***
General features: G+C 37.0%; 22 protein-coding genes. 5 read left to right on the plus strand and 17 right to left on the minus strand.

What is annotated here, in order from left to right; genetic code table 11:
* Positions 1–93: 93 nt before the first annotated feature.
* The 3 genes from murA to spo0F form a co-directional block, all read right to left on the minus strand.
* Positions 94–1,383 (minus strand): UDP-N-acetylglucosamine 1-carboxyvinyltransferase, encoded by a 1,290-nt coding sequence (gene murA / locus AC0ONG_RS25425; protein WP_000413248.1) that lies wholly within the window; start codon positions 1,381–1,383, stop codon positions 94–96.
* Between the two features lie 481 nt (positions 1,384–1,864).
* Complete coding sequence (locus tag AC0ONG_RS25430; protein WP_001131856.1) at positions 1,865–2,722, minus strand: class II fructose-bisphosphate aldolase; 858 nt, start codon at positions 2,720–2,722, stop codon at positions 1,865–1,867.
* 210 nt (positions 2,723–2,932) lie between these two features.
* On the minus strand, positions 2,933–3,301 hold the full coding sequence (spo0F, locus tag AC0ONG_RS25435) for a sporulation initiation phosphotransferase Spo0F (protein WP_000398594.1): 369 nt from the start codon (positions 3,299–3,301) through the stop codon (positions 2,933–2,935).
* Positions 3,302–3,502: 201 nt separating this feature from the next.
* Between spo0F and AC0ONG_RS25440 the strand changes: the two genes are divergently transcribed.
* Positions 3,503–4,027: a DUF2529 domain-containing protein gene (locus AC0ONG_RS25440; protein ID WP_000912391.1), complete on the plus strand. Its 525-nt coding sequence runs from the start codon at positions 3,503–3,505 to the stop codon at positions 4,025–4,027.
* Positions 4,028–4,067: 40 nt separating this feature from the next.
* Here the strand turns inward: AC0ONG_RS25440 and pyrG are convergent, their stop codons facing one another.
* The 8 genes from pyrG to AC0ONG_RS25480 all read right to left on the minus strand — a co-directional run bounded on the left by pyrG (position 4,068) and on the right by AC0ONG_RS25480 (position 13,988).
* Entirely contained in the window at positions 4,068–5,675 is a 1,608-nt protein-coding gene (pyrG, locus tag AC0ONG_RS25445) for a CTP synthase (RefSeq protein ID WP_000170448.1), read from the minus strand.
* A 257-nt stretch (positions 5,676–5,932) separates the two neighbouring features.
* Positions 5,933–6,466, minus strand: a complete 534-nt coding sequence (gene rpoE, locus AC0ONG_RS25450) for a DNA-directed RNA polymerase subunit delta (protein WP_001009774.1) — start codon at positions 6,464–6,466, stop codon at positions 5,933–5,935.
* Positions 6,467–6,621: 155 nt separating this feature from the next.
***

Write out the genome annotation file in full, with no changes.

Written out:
General features: G+C 37.0%; 22 protein-coding genes. 5 read left to right on the plus strand and 17 right to left on the minus strand.

What is annotated here, in order from left to right; genetic code table 11:
* Positions 1–93: 93 nt before the first annotated feature.
* The 3 genes from murA to spo0F form a co-directional block, all read right to left on the minus strand.
* Positions 94–1,383 (minus strand): UDP-N-acetylglucosamine 1-carboxyvinyltransferase, encoded by a 1,290-nt coding sequence (gene murA / locus AC0ONG_RS25425; protein WP_000413248.1) that lies wholly within the window; start codon positions 1,381–1,383, stop codon positions 94–96.
* Between the two features lie 481 nt (positions 1,384–1,864).
* Complete coding sequence (locus tag AC0ONG_RS25430; protein WP_001131856.1) at positions 1,865–2,722, minus strand: class II fructose-bisphosphate aldolase; 858 nt, start codon at positions 2,720–2,722, stop codon at positions 1,865–1,867.
* 210 nt (positions 2,723–2,932) lie between these two features.
* On the minus strand, positions 2,933–3,301 hold the full coding sequence (spo0F, locus tag AC0ONG_RS25435) for a sporulation initiation phosphotransferase Spo0F (protein WP_000398594.1): 369 nt from the start codon (positions 3,299–3,301) through the stop codon (positions 2,933–2,935).
* Positions 3,302–3,502: 201 nt separating this feature from the next.
* Between spo0F and AC0ONG_RS25440 the strand changes: the two genes are divergently transcribed.
* Positions 3,503–4,027: a DUF2529 domain-containing protein gene (locus AC0ONG_RS25440; protein ID WP_000912391.1), complete on the plus strand. Its 525-nt coding sequence runs from the start codon at positions 3,503–3,505 to the stop codon at positions 4,025–4,027.
* Positions 4,028–4,067: 40 nt separating this feature from the next.
* Here the strand turns inward: AC0ONG_RS25440 and pyrG are convergent, their stop codons facing one another.
* The 8 genes from pyrG to AC0ONG_RS25480 all read right to left on the minus strand — a co-directional run bounded on the left by pyrG (position 4,068) and on the right by AC0ONG_RS25480 (position 13,988).
* Entirely contained in the window at positions 4,068–5,675 is a 1,608-nt protein-coding gene (pyrG, locus tag AC0ONG_RS25445) for a CTP synthase (RefSeq protein ID WP_000170448.1), read from the minus strand.
* A 257-nt stretch (positions 5,676–5,932) separates the two neighbouring features.
* Positions 5,933–6,466, minus strand: a complete 534-nt coding sequence (gene rpoE, locus AC0ONG_RS25450) for a DNA-directed RNA polymerase subunit delta (protein WP_001009774.1) — start codon at positions 6,464–6,466, stop codon at positions 5,933–5,935.
* Positions 6,467–6,621: 155 nt separating this feature from the next.